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Six months ago, Charles Style told a Chamber of Commerce meeting that his company had commissioned a 3D virtual model of his proposed Phoenix Quarter development. Last Thursday he sat in a meeting with members of Lewes Matters and environmentalists to talk about sustainability: what impact 775 new homes, 80 thousand square feet of new offices and 80 thousand square feet of new retail might have on the town.
"What we have is a 3D model of the development," said Charles.
Could anyone see it? No. Could he tell us when we could see it? No. Who was building this model? "Some company in Wales," said Charles. Didn't he remember the name of the company? No.
Charles had come to listen, and everyone likes to be heard. The environmentalists told Charles what features they would like to see in the new buildings. Charles knew about some carbon-saving insulation, and said he would consider recycling rainwater. One man from Friends of the Earth impressed upon Charles the importance of anaerobic digestion as a renewable form of energy. Charles said he would look into it.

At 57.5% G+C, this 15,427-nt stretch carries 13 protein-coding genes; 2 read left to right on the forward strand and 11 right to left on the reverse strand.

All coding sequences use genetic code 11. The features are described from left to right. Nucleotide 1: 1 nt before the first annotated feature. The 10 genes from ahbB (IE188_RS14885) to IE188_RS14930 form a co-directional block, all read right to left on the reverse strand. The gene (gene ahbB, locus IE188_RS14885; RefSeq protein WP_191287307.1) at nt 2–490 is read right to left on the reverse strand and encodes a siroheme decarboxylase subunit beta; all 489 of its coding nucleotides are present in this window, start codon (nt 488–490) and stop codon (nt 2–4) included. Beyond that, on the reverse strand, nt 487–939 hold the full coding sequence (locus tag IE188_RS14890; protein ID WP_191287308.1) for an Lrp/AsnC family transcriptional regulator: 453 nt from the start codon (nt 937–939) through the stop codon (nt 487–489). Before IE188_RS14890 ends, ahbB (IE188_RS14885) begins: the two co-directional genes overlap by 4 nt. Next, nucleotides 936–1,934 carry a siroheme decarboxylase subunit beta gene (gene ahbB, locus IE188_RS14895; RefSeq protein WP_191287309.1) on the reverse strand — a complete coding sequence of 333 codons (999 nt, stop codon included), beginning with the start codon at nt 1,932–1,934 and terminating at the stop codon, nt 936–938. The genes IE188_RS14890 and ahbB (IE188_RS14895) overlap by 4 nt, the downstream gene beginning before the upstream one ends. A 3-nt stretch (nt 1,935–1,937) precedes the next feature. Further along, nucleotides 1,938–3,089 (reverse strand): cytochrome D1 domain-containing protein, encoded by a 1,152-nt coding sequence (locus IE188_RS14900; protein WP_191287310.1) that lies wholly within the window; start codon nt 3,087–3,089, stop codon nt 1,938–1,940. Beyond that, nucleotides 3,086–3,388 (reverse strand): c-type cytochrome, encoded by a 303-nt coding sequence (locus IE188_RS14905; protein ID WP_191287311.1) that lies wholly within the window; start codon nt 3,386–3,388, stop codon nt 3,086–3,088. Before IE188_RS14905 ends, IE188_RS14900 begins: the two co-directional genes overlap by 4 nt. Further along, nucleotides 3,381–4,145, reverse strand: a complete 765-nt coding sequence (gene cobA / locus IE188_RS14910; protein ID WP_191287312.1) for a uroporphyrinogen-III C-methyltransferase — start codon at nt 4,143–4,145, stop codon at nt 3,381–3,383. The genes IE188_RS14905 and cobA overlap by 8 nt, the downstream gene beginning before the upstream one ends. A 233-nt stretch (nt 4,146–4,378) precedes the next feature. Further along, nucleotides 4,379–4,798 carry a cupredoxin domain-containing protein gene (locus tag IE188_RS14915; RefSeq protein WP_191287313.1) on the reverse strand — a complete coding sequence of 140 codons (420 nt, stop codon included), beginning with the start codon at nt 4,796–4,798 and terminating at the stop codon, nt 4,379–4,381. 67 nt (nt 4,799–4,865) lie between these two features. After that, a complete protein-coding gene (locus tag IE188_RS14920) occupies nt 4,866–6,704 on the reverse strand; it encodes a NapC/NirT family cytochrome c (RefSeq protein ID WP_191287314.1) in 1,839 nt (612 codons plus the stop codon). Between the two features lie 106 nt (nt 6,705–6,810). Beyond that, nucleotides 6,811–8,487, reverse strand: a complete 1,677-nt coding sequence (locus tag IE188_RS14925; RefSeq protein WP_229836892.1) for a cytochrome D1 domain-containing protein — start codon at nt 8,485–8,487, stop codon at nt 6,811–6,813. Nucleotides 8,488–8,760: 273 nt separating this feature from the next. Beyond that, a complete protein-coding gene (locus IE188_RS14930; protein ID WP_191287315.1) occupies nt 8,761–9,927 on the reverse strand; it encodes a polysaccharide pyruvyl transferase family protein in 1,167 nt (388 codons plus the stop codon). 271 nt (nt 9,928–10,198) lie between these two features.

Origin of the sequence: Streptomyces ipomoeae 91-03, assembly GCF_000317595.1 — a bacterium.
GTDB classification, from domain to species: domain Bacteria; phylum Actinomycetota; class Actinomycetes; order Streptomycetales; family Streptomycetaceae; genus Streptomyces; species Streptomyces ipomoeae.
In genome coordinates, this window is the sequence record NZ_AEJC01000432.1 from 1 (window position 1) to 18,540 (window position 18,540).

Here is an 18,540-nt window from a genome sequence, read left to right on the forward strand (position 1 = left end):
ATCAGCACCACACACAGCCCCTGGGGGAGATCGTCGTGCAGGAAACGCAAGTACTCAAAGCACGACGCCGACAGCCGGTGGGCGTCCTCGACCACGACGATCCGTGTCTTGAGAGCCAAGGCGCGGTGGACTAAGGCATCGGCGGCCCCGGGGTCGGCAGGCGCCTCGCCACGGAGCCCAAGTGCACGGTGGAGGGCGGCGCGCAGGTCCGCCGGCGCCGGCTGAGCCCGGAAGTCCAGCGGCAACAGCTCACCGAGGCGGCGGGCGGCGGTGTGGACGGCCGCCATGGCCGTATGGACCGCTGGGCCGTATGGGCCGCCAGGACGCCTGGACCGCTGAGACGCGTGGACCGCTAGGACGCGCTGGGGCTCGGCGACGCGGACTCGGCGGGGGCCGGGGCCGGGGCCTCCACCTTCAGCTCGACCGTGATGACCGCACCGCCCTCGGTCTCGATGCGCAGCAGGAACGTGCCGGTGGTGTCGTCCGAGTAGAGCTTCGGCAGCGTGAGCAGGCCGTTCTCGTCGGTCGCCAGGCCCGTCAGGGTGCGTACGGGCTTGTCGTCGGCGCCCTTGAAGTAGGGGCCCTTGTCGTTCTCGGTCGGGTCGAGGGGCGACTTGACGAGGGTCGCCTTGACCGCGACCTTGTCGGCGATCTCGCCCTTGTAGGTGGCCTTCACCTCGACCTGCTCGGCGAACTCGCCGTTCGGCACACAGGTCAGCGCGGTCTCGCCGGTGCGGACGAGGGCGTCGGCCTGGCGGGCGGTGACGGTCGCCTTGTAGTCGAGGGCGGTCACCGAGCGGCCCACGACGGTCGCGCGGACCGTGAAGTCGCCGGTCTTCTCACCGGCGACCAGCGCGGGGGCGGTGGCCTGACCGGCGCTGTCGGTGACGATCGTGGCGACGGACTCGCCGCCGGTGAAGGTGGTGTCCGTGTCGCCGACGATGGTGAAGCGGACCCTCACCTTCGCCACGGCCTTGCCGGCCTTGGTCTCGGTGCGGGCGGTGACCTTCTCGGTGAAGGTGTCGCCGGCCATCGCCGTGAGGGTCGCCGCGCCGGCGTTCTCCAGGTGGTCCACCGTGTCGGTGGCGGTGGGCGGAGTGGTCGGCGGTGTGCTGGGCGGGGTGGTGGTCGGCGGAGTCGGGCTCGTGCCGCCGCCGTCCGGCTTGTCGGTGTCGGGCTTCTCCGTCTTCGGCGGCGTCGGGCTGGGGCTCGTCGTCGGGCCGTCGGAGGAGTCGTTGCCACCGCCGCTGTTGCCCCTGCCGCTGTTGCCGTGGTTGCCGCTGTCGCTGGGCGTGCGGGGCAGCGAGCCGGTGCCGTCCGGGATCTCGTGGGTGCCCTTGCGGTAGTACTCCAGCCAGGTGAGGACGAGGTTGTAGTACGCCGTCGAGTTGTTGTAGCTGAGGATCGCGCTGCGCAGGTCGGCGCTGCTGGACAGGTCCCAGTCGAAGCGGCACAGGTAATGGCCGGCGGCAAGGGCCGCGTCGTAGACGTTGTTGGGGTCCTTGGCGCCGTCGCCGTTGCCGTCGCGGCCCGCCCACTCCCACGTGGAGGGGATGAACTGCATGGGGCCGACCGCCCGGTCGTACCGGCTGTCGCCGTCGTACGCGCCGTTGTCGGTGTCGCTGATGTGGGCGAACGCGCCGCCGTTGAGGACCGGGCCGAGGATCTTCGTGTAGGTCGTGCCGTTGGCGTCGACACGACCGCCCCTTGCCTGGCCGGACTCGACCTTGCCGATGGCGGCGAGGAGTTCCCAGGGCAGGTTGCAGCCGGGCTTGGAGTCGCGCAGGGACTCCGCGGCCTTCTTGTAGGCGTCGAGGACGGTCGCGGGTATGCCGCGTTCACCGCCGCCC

Charles promised that the biggest addition to the town since the Victorians would not be a shopping mall like Brighton's Churchill Square. But how will he back this promise? Does he have any policy to limit size, ownership or market sector of the retailers that will rent space in the Phoenix Quarter? "No", he said, he does not.
What does he tell his investors then, about this new retail opportunity?
"I'm not looking for investors," said Charles.


Phoenix will rise from its industrial ashes. But exactly how high?